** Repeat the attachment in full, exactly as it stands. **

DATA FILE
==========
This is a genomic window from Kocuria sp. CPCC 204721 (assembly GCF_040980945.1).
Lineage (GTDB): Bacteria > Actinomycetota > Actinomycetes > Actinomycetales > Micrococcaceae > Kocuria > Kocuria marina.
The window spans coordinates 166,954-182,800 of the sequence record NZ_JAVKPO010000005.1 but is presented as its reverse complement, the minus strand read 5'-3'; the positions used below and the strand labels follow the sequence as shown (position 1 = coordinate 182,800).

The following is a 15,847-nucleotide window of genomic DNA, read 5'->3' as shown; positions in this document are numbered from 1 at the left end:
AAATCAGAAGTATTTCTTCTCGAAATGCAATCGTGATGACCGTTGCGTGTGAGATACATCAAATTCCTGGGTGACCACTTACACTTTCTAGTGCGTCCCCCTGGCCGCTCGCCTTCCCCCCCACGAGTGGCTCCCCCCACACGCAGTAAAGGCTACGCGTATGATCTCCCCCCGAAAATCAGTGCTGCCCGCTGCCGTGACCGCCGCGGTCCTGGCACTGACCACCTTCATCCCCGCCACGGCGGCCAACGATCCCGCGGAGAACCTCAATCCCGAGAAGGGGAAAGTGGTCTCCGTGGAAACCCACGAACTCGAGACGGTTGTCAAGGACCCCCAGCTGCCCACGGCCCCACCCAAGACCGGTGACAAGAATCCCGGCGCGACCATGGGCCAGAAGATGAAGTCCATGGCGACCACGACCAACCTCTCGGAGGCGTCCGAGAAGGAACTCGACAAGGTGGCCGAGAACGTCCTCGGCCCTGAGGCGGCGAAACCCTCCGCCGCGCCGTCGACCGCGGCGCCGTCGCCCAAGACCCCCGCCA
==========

This is a genomic window from Kocuria sp. CPCC 204721 (assembly GCF_040980945.1).
Lineage (GTDB): Bacteria > Actinomycetota > Actinomycetes > Actinomycetales > Micrococcaceae > Kocuria > Kocuria marina.
The window spans coordinates 166,954-182,800 of the sequence record NZ_JAVKPO010000005.1 but is presented as its reverse complement, the minus strand read 5'-3'; the positions used below and the strand labels follow the sequence as shown (position 1 = coordinate 182,800).

The following is a 15,847-nucleotide window of genomic DNA, read 5'->3' as shown; positions in this document are numbered from 1 at the left end:
AAATCAGAAGTATTTCTTCTCGAAATGCAATCGTGATGACCGTTGCGTGTGAGATACATCAAATTCCTGGGTGACCACTTACACTTTCTAGTGCGTCCCCCTGGCCGCTCGCCTTCCCCCCCACGAGTGGCTCCCCCCACACGCAGTAAAGGCTACGCGTATGATCTCCCCCCGAAAATCAGTGCTGCCCGCTGCCGTGACCGCCGCGGTCCTGGCACTGACCACCTTCATCCCCGCCACGGCGGCCAACGATCCCGCGGAGAACCTCAATCCCGAGAAGGGGAAAGTGGTCTCCGTGGAAACCCACGAACTCGAGACGGTTGTCAAGGACCCCCAGCTGCCCACGGCCCCACCCAAGACCGGTGACAAGAATCCCGGCGCGACCATGGGCCAGAAGATGAAGTCCATGGCGACCACGACCAACCTCTCGGAGGCGTCCGAGAAGGAACTCGACAAGGTGGCCGAGAACGTCCTCGGCCCTGAGGCGGCGAAACCCTCCGCCGCGCCGTCGACCGCGGCGCCGTCGCCCAAGACCCCCGCCA